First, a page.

WEF Africa Female Innovators
WEF Africa Female Innovators. From left: Nneile Nkholise of iMED Tech Group, Bloemfontein, South Africa; Larissa Uwase of CARL GROUP, Kigali, Rwanda and Audrey Cheng of Moringa School, Nairobi, Kenya at the World Economic Forum on Africa 2016 in Kigali, Rwanda (Photo: Bellanaija.com)

On Friday 13 May 2016, the World Economic Forum on Africa took place in Kigali, Rwanda.

Before the event, a call for applications from young African female innovators was made. On the day, The forum presented the 5 young women listed below as the winners of the Top Female Innovators Challenge. The winners originated from Kenya, Rwanda, South Africa, Tanzania and Uganda.

These inspiring young women are innovators in the areas including mobile health insurance, solar powered vending carts, bio medical materials and IT training as well as food processing.

In addition to the five winners, the judges also wished to give special mention to the following five shortlisted entrants:

  • Oyindola Honey Ogundeyi, FashPa Online, Nigeria: Vertically integrated online fashion retailer
  • Mercy Kitomari, Nelwa’s Gelato, Dar es Salaam, Tanzania: Fast-growing supplier of high-end ice creams and sorbets, employing only women
  • Louisa Ofusuah Obimpeh, Pooparazzi, Accra, Ghana: Pooparazzi harvests human waste to make methane gas, fire briquettes fertilizer and fuel
  • Evelyn Namara, !nnovate Uganda: Mobile vouchers that are used by farmers to redeem for seed from agro-dealers
  • Elizabeth Nyeko, Mandulis Energy, Uganda: Develops, owns and operates biomass plants

The Head of Africa at the World Economic Forum, Elsie Kanza, also noted that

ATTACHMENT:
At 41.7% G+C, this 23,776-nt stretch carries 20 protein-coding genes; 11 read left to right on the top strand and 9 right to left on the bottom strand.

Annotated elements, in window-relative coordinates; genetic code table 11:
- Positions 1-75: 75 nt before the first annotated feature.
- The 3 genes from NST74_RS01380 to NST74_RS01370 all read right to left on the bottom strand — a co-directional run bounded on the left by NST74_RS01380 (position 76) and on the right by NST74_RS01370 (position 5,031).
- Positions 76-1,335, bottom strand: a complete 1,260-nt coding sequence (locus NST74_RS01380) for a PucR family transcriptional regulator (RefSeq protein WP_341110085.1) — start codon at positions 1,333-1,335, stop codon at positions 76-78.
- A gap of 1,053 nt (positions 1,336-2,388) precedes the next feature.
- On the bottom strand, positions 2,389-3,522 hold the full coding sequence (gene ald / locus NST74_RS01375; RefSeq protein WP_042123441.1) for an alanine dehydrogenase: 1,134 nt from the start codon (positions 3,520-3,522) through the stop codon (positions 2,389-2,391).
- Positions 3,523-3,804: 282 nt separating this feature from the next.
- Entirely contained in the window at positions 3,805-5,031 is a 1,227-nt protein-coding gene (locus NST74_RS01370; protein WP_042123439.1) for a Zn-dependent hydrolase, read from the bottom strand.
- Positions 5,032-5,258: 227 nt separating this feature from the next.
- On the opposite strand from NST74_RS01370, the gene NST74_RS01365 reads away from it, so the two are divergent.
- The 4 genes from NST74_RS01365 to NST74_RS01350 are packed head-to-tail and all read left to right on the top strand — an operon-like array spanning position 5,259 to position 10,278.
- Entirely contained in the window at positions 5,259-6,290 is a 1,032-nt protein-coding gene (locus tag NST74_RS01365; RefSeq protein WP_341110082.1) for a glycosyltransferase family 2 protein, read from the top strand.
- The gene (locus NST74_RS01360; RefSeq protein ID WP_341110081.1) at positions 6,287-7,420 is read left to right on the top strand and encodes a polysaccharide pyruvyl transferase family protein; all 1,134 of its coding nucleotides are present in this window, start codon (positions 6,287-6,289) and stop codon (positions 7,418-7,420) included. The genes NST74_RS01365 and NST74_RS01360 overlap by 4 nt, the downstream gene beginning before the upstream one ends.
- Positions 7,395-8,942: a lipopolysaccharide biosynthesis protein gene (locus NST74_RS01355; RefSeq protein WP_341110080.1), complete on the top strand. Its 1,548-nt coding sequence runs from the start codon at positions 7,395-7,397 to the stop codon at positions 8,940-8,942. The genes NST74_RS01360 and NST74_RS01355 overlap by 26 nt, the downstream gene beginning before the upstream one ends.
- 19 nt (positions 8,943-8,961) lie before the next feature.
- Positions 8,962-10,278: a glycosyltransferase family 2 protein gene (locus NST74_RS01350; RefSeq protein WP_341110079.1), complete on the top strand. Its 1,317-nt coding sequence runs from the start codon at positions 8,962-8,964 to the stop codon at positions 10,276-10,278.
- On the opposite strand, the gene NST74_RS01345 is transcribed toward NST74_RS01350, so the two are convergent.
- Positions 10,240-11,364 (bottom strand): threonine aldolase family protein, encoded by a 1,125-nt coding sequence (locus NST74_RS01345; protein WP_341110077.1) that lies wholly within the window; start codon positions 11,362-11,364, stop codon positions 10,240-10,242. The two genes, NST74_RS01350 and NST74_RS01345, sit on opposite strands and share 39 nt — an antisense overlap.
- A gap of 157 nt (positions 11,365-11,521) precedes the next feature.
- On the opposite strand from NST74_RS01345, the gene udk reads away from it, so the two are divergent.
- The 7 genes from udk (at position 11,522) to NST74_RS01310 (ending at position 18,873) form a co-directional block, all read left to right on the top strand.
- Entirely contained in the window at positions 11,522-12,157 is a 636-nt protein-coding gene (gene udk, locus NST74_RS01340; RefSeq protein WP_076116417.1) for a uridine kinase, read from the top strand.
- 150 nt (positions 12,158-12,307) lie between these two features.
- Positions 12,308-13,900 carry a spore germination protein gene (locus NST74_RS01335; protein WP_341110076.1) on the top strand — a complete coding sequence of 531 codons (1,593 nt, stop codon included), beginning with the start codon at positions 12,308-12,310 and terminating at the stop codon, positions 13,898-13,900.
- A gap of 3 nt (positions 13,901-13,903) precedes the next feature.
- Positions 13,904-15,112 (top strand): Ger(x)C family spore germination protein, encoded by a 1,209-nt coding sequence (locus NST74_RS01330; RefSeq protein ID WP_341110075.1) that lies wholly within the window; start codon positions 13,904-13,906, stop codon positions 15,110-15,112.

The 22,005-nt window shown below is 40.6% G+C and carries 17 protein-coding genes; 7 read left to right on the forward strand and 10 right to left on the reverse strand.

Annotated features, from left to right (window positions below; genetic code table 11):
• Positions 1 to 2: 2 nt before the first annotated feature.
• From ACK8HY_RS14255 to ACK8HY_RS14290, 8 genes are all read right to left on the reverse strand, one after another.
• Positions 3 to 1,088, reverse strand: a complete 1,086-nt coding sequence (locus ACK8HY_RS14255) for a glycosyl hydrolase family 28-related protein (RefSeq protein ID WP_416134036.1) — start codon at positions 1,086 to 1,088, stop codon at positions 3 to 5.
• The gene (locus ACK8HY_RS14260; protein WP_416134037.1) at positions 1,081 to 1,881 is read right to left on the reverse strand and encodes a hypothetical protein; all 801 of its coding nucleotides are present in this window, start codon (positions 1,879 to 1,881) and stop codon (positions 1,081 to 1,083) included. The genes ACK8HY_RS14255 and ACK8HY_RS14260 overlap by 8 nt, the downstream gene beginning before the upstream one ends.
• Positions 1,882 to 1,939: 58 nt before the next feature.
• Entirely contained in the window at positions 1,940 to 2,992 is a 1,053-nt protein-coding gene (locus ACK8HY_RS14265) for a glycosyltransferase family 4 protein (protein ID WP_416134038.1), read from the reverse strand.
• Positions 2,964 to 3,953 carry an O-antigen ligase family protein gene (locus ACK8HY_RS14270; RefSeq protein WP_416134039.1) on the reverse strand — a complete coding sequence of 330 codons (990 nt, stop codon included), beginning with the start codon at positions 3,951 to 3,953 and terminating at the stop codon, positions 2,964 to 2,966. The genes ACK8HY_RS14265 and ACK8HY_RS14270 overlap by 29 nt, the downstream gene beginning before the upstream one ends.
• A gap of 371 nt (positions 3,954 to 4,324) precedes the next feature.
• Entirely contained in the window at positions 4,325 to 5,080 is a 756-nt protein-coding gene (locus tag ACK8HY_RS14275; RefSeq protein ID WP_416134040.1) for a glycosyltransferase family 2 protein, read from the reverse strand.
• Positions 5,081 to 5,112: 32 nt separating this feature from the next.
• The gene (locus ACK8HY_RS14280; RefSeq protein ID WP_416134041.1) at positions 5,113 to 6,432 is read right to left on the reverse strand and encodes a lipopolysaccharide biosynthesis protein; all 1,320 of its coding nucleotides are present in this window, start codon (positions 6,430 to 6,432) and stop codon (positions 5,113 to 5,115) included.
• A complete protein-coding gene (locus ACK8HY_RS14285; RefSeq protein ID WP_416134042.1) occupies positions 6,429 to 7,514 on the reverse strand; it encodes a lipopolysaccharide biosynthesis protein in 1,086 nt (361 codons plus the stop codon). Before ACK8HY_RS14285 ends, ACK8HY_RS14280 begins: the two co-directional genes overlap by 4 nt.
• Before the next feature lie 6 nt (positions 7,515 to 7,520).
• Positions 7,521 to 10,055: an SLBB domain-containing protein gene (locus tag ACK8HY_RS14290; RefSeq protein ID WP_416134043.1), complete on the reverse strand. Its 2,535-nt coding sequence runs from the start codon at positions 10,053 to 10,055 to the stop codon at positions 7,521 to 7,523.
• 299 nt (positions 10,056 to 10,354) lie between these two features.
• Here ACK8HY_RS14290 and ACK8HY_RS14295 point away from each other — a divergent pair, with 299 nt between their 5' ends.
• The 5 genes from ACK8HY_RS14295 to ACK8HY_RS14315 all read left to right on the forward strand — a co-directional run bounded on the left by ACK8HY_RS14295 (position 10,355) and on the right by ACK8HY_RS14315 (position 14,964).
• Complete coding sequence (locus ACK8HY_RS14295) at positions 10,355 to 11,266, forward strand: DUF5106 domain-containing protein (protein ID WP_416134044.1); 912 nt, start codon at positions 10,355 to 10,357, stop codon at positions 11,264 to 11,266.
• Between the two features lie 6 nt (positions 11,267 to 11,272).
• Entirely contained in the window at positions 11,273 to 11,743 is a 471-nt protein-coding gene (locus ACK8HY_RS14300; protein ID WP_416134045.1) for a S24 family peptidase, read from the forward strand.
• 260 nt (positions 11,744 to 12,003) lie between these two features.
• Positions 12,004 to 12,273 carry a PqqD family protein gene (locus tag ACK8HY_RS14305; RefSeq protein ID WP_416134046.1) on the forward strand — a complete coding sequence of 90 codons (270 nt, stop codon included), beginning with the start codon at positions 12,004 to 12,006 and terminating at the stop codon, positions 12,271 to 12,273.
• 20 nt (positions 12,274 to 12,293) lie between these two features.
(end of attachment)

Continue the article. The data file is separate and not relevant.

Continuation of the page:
“I strongly believe that the 21st century will be Africa’s century, that its young population has the potential to build a world where they are not only materially better off, but also where things are fairer, more sustainable and more tolerant than at any other time in history. But this will not be achieved unless women are able to make a full contribution. This is why we are showcasing Africa’s best female entrepreneurs in Kigali this week

The criteria for the required entrant companies was as follow:

  • The company to be less than three years old
  • Earning revenue for at least a year
  • Have a proven innovation and positive social impact.

A shortlist of winners was selected by a panel comprising experts from across Forum stakeholder groups.

To get the full story, Watch the Video below:

Meet The Top 5 WEF African Female Innovators

5Natalie Bitature, Musana Carts, Kampala, Uganda

Natalie Bitature of Musana Carts, Kampala, Uganda (Credit: VentureAfrica.com)

Musana Carts has used frugal innovation to develop environmentally friendly, solar-powered vending carts. With a price point of $400, each Musana Cart saves 3,000 tons of carbon emissions and improves the health of cities by eliminating pollution from charcoal and kerosene stoves.

4Audrey Cheng, Moringa School, Nairobi, Kenya

Audrey Cheng, Co-founder of Moringa School (Credit: Forbes.com)

Audrey Cheng established Moringa School to enable a whole generation to gain the skills they need to compete in the digital economy. Two years on, graduates work in the top tech companies in the region, earning on average 350% more than before they completed the coursework. Audrey Cheng was also listed in the Forbes 2016 30 under 30 Social Entrepreneurs

3Lilian Makoi Rabi, bimaAFYA, Tanzania

Lilian Makoi Rabi (Credit: VentureAfrica.com)

bimaAFYA offers mobile micro-health insurance for the low income and informal sector, enabling healthcare services by drastically reducing costs with its completely mobile, paperless solution. bimaAFYA plans to expand to Kenya, Uganda, Rwanda, Nigeria and Ghana in 2017.

2Larissa Uwase, CARL GROUP, Kigali, Rwanda

Larissa Uwase (Credit: Facebook.com)

CARL GROUP is improving the health of the nation by innovating new food products from a staple crop, the sweet potato. An agronomist by training, Larissa Uwase’s latest innovation, in partnership with the University of Rwanda, is to make spaghetti from the vegetable.

1Nneile Nkholise, iMED Tech Group, Bloemfontein, South Africa

Nneile Nkholise (Credit: VentureAfrica)

iMED Tech Group uses additive manufacturing to design breast and facial prostheses for cancer and burn victims. The company only employs African women under the age of 30 with research backgrounds in mechanical engineering.

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